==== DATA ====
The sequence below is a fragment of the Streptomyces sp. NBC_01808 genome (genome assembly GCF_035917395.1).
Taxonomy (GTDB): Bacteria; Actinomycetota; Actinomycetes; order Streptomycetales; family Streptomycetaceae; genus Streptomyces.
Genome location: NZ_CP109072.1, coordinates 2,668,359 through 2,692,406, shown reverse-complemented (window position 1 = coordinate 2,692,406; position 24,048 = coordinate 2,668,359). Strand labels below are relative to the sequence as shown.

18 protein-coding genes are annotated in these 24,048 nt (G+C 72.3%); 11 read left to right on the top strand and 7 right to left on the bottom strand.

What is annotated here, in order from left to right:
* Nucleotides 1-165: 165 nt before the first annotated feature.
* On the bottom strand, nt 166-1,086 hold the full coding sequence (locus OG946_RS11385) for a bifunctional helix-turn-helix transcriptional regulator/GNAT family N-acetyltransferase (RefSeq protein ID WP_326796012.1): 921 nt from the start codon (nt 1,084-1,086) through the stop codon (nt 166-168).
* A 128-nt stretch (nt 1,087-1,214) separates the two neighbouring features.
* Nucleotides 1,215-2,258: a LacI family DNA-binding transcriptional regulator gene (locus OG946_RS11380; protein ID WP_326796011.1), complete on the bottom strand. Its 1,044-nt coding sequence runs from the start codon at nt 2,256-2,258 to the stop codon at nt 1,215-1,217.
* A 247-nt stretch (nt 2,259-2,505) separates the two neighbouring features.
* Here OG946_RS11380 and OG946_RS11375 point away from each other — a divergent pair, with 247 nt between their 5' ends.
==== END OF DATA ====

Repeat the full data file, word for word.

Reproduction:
The sequence below is a fragment of the Streptomyces sp. NBC_01808 genome (genome assembly GCF_035917395.1).
Taxonomy (GTDB): Bacteria; Actinomycetota; Actinomycetes; order Streptomycetales; family Streptomycetaceae; genus Streptomyces.
Genome location: NZ_CP109072.1, coordinates 2,668,359 through 2,692,406, shown reverse-complemented (window position 1 = coordinate 2,692,406; position 24,048 = coordinate 2,668,359). Strand labels below are relative to the sequence as shown.

18 protein-coding genes are annotated in these 24,048 nt (G+C 72.3%); 11 read left to right on the top strand and 7 right to left on the bottom strand.

What is annotated here, in order from left to right:
* Nucleotides 1-165: 165 nt before the first annotated feature.
* On the bottom strand, nt 166-1,086 hold the full coding sequence (locus OG946_RS11385) for a bifunctional helix-turn-helix transcriptional regulator/GNAT family N-acetyltransferase (RefSeq protein ID WP_326796012.1): 921 nt from the start codon (nt 1,084-1,086) through the stop codon (nt 166-168).
* A 128-nt stretch (nt 1,087-1,214) separates the two neighbouring features.
* Nucleotides 1,215-2,258: a LacI family DNA-binding transcriptional regulator gene (locus OG946_RS11380; protein ID WP_326796011.1), complete on the bottom strand. Its 1,044-nt coding sequence runs from the start codon at nt 2,256-2,258 to the stop codon at nt 1,215-1,217.
* A 247-nt stretch (nt 2,259-2,505) separates the two neighbouring features.
* Here OG946_RS11380 and OG946_RS11375 point away from each other — a divergent pair, with 247 nt between their 5' ends.